Chuck Cannon 1927-2016

img_9430Chuck and I bonded on a walk of the Fort Point Gang along San Francisco’s waterfront. The Gang was remembering dead communists and labor leaders whose names are inscribed on wooden benches at Fort Point, and also observing May Day, the workers’ holiday commemorating the birth of the eight-hour-day. We fell into an easy pace and Chuck told me he was a retired piledriver and carpenter. I learned that Chuck was a long-time member of the Piledrivers Union Local 34. I’m a retired electrician and so we talked about construction work. Chuck was the only black person in the group of old Reds. He, along with many in the Gang, had been a member of the Communist Party USA. Along with most of his comrades, Chuck left the party, but the FBI kept on surveilling him for years.

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Some of the Gang on the commemorative benches at Fort Point

It was my first walk with the Gang. I’d been angling for an invitation to join and was delighted to be invited by a friend I’d known in the labor movement. It had really been started as a walking group, a way to get some exercise, by the seaman Bill Bailey and some of his pals. Since sometime in the 70s, the group had been meeting every Thursday near the St. Francis Yacht Club and walking to Fort Point and back, a distance of about four miles. Afterward we would adjourn for lunch at the Seal Rock Inn near Land’s End.

Chuck Cannon grew up in a small all-black community, Lake Como, in Fort Worth, Texas, and some years ago he started a blog about his hometown. By his account it was a wonderful childhood in a place where everybody knew everybody, although racism loomed large. He told me about hunting rabbits and squirrels and recalled vivid memories of the Texas prairie. He named the blog “ Warm Prairie Wind.”

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Chuck and Yvonne

In 2010, soon after we met, Chuck fell from a ladder while working on his house, breaking his right leg when it got stuck between the rungs. He was 82 then and never fully recovered. Over the years Chuck had remodeled the family’s 1910 Craftsman-style home, upgrading bathrooms, kitchen, bedrooms, building a basement garage and driveway and adding a deck off the kitchen. He was a handy guy with a full shop in the basement. And he didn’t let his poorly healed leg stop him. He rebuilt the deck, rigging it so he didn’t have to get on a ladder to do the work.

But by the time I came along, he and everyone else were too old and slow to make the whole walk with the Gang. By the time he died, at the end of 2016, he had not been walking far but, at 89, he kept walking. His wife of 64 years, Yvonne, a remarkable poet, would always be with him on the walks and I feel so lucky to have become friends with her as well. Yvonne became my writing teacher when I joined her group at a local senior center. Yvonne and Chuck raised three daughters together and found acceptance as a bi-racial couple in their Inner Richmond District neighborhood.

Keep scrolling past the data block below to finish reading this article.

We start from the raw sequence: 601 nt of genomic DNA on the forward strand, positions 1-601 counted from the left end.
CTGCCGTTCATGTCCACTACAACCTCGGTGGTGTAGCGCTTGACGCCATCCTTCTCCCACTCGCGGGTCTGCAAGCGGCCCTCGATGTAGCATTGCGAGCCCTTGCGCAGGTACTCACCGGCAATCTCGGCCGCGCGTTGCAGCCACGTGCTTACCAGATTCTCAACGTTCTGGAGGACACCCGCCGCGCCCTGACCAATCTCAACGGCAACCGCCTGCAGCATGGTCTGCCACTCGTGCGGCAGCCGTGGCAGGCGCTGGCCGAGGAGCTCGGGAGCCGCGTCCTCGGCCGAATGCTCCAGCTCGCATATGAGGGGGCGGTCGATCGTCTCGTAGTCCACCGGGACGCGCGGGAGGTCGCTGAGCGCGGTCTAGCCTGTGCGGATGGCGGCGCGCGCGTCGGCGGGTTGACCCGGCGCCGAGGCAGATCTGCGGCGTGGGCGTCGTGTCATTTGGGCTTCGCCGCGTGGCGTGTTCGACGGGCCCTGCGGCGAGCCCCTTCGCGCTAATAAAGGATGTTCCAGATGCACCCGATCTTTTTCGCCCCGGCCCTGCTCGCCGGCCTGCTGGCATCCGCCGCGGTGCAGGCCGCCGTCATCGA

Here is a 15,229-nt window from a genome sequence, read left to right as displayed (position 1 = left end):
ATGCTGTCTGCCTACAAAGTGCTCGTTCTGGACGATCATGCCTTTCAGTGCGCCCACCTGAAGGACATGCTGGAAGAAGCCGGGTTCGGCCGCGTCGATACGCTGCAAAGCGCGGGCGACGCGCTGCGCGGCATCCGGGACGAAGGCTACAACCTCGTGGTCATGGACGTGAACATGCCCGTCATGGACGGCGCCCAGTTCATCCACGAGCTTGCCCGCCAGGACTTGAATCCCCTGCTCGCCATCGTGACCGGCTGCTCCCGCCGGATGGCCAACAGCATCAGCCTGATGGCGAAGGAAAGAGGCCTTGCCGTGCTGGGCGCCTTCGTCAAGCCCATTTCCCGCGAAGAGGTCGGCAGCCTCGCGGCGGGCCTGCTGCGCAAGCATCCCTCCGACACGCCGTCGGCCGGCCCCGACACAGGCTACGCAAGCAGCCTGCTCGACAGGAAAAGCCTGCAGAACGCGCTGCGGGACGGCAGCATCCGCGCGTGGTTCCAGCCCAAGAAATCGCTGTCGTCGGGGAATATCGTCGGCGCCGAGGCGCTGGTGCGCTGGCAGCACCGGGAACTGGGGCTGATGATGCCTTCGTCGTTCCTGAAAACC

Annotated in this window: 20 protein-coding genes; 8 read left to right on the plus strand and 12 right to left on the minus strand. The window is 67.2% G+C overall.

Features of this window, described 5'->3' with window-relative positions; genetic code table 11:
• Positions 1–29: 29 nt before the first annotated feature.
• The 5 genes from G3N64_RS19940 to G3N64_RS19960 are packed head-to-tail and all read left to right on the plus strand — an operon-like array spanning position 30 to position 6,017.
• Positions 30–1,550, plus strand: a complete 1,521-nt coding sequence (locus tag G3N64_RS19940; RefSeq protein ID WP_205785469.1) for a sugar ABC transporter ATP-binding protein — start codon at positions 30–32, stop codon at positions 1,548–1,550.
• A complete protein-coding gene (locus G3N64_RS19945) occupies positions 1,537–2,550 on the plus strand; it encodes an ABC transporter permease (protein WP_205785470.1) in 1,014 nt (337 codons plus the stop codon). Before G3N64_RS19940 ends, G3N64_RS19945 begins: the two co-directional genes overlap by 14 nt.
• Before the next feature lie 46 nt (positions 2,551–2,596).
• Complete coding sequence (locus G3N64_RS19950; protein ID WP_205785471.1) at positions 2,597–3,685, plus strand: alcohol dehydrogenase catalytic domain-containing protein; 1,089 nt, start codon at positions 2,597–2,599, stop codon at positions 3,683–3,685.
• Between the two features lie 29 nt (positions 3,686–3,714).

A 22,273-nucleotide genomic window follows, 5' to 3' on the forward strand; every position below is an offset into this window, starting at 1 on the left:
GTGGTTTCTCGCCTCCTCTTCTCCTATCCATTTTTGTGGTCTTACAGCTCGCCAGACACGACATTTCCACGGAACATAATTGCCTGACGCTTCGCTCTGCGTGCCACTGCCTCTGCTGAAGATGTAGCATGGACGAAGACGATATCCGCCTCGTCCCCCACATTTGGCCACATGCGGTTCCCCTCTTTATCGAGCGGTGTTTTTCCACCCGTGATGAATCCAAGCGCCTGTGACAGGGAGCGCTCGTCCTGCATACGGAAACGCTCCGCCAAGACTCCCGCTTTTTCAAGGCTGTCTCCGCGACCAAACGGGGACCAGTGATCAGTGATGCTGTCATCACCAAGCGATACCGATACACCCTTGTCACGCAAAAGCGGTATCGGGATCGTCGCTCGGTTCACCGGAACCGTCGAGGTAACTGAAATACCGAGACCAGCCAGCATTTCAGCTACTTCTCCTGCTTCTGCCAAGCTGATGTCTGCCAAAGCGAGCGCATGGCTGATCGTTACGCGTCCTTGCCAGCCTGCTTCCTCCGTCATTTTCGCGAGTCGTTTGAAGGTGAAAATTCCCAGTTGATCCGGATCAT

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Lunch at the Seal Rock Inn

The deaths of the members of the Fort Point Gang mark the end of an era. The old commies represent a generation of people who sacrificed much in the service of justice and equality. They inspire me to fight the good fight.

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Song: Sister in the Brotherhood

Along with my musical wife, Holly, I wrote a song. It will be included in an upcoming performance piece about women and work by Director Pat Wynne for our Rockin’ Solidarity Labor Chorus.

Sister in the Brotherhood

When I was a girl my mother said to me

When you’re grown what do you want to be

For choices I had only three

Teacher nurse or secretary

 

Typing and shorthand had paid mom’s rent

So I learned secretarial skills

I didn’t really get what that meant

Till I had to pay my bills

 

They made me wear pumps and pantyhose

To apply as a Kelly Girl clerk

I still only made minimum wage

Filing faster only got me more work

 

Chorus

I wanna be in the Brotherhood

Where I can build something and the pay is good

I’ll have a trade and I’ll have it made

 

I answered an ad for cocktail waitress

But they were hiring topless dancers

When the man who was hiring looked at my chest

He said you’ve got the answers

 

No experience necessary

You did not earn a thing

They said you could make 50 bucks a night

From tips stuffed in your g-string

 

I applied for a job in the construction trades

They said can you type, I said yes

I learned never to give that answer again

Cause you just get stuck behind a desk

Chorus

(Spoken)

I was too fat to be a stewardess

Too angry to be a waitress

Too allergic for hairdressing

Too messy for housecleaning

Hated kids too much to be a teacher

Typed too slow to be a secretary

Wasn’t into helping people

As a therapist or a nurse

Not social enough for social work

What could I do!

 

I finally got into the Brotherhood

Where I can build something and the pay is good

I’ve got a trade and I’ve got it made

 

Now in the morning I hop out of bed

Pull on my Carhartts and boots

Just stick that hard hat on my head

Forget the business suits

 

No more pushing papers around

And not creating a thing

Now I can proudly say I built that

When I look at a building

 

I finally got into the Brotherhood

But when I had to pay my dues

I wrote my check to the Sisterhood

And my check was never refused

 

(Spoken)

The International Sisterhood of Electrical Workers

Has a nice ring to it